Marvin Minsky

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Marvin Minsky

Marvin Lee Minsky (1927–2016)
Marvin Lee Minsky (1927–2016)

The American mathematician Marvin Lee Minsky (1927–2016) was a founding figure in the area of artificial intelligence (AI). He is the author of several important texts concerning AI and philosophy, and built, in 1951, the first randomly wired neural network learning machine (SNARC), the confocal microscope (1957), the first head-mounted graphical display (1963), robotic devices (1963, 1967), and a musical synthesizer (1970).

Stochastic Neural Analog Reinforcement Calculator (SNARC) was a neural net machine, considered one of the first attempts in the field of artificial intelligence, a device that emulated the complex web of nerves in the human brain to learn from its own mistakes. In the summer of 1951, prompted by a letter from Minsky, the American psychologist, and founder of cognitive science George Armitage Miller (1920-2012) gathered the funding for the project from the Air Force Office of Scientific Research with the work to be carried out by Minsky, who was then a graduate student in mathematics at Princeton University.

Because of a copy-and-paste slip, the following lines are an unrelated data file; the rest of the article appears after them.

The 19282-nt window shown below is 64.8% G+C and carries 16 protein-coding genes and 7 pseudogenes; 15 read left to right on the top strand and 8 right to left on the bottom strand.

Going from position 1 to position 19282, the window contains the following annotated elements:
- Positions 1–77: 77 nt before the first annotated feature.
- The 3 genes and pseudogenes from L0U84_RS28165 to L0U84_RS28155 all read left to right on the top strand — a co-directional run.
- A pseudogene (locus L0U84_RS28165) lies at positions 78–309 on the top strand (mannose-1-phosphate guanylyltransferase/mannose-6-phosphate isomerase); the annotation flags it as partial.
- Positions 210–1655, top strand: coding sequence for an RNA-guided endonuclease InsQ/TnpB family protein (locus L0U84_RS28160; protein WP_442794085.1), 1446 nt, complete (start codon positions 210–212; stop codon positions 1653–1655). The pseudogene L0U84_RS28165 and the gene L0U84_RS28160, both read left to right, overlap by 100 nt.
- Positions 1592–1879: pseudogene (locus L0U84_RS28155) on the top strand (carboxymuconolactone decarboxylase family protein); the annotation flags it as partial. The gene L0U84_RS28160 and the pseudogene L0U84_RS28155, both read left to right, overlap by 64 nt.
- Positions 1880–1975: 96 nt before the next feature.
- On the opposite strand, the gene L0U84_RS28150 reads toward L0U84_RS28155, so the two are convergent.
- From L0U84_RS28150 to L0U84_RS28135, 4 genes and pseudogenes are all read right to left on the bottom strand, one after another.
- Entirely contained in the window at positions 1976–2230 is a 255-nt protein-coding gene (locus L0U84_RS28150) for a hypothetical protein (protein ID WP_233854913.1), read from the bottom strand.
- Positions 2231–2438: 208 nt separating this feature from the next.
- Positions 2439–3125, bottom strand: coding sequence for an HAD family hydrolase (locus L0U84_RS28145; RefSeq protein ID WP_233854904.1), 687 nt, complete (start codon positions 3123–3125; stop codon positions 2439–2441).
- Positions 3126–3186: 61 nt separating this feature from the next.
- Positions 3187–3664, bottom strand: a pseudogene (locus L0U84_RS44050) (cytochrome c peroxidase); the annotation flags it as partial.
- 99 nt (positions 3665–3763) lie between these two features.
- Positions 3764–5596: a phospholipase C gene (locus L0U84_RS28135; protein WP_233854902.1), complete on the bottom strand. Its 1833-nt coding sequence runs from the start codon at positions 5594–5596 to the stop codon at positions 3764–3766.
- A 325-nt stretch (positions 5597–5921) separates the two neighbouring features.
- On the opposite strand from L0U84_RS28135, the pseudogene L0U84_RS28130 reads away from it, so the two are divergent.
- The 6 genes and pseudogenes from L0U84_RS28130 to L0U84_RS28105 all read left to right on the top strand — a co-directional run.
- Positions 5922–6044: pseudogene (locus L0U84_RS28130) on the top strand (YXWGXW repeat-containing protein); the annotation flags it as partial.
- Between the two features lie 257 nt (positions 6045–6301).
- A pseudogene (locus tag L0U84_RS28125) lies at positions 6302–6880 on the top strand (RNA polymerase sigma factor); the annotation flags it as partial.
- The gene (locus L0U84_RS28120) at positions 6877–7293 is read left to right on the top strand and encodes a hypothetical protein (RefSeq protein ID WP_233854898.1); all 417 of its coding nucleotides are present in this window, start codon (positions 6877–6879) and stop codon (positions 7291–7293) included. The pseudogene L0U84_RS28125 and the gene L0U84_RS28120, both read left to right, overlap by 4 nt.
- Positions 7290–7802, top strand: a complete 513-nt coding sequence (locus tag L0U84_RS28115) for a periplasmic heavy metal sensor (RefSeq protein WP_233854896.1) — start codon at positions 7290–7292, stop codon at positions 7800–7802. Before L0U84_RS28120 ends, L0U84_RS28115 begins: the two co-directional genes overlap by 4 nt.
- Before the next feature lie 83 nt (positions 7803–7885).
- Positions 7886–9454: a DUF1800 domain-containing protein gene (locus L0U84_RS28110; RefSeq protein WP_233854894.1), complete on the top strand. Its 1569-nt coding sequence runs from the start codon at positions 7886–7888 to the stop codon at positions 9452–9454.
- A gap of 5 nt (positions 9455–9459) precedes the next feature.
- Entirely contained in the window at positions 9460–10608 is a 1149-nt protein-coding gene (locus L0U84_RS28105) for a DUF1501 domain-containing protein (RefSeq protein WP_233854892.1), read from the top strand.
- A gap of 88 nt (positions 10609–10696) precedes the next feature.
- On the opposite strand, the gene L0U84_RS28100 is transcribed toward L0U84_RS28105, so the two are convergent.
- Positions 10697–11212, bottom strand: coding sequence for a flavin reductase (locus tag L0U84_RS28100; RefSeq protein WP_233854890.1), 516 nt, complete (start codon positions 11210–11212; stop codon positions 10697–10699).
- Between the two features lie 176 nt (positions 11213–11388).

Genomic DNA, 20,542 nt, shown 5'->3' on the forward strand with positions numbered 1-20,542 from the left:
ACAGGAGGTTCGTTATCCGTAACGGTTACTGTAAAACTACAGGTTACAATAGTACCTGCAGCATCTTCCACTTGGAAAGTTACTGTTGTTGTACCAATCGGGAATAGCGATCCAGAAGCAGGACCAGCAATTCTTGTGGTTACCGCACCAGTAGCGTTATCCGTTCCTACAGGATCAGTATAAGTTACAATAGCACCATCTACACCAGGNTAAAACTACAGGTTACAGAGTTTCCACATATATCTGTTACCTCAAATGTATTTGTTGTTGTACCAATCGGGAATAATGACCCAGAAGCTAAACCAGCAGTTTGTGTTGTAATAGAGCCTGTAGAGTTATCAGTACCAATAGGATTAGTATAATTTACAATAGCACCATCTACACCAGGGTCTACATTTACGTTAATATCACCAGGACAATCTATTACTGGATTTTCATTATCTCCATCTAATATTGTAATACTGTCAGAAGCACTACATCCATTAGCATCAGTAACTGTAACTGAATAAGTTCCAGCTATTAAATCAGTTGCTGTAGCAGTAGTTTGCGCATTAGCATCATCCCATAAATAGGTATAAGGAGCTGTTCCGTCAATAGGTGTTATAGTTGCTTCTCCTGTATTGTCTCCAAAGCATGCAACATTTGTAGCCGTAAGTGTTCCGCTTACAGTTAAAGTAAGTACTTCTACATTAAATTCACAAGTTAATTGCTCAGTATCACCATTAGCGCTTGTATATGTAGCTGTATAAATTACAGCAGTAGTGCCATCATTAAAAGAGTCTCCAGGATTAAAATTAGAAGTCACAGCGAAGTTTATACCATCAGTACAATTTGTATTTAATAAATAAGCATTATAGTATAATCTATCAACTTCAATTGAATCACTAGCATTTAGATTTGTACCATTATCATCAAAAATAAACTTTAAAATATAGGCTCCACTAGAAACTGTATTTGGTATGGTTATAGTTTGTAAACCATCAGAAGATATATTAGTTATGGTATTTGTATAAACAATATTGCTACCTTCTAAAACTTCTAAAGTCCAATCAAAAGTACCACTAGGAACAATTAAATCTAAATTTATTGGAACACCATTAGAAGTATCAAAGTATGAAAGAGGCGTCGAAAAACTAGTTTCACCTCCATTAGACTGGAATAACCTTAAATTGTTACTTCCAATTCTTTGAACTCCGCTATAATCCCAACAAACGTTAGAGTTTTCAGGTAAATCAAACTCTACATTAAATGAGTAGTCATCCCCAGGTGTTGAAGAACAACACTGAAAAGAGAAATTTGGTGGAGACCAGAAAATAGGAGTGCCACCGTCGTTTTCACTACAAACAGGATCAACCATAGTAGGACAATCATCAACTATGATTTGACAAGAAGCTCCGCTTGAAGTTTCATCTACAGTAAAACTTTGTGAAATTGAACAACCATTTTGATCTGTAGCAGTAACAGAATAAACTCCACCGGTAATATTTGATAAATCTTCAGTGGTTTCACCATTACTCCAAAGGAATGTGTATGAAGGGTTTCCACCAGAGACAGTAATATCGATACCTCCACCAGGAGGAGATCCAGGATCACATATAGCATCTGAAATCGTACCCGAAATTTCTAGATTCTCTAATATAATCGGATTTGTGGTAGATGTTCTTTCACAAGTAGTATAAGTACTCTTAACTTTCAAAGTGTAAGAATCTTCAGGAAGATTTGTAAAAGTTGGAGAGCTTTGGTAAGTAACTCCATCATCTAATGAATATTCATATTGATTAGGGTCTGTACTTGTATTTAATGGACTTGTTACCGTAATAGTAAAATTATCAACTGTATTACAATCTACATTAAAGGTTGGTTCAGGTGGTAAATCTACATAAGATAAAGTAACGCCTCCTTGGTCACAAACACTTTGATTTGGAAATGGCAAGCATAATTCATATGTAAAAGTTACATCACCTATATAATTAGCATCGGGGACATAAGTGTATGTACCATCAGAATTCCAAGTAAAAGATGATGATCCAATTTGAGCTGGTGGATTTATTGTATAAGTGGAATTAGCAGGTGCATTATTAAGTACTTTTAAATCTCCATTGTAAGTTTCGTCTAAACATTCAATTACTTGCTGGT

The SNARC machine itself is a randomly connected network of approximately 40 Hebb synapses. These synapses each have a memory that holds the probability that the signal comes in one input and another signal will come out of the output. There is a probability knob that goes from 0 to 1 that shows this probability of the signals propagating. If the probability signal gets through, a capacitor remembers this function and engages a “clutch”. At this point, the operator will press a button to give a reward to the machine, then a large motor starts and there is a chain that goes to all 40 synapse machines, checking if the clutch is engaged or not. As the capacitor can only “remember” for a certain amount of time, the chain only catches the most recent updates of the probabilities.

The neural net idea was unique in that it did not require programmers to specify every line of code, but could be “grown” and trained in an organic way. In 1969 Minsky, along with Seymour Papert, wrote the book Perceptrons, the first systematic study of parallelism in computation and a classical work on threshold automata networks.

Biography of Marvin Minsky

Left: Marvin Minsky as a young boy (c. 1937). Right: Marvin at Bronx High School of Science
Left: Marvin Minsky as a young boy (c. 1937). Right: Marvin at Bronx High School of Science (c. 1943)

Marvin Lee Minsky was born on 9 August 1927 in New York City, to the Jewish family of Dr. Henry Minsky (1895-1954) and Fannie Judith (nee Reiser) Minsky (1902-1985), whose families were natives of Russian Empire. Henry was an eye surgeon, who was chief of ophthalmology at Mount Sinai Hospital, and Fannie was an artist, social activist, and Zionist. Marvin had an elder sister, Charlotte (1925-1983).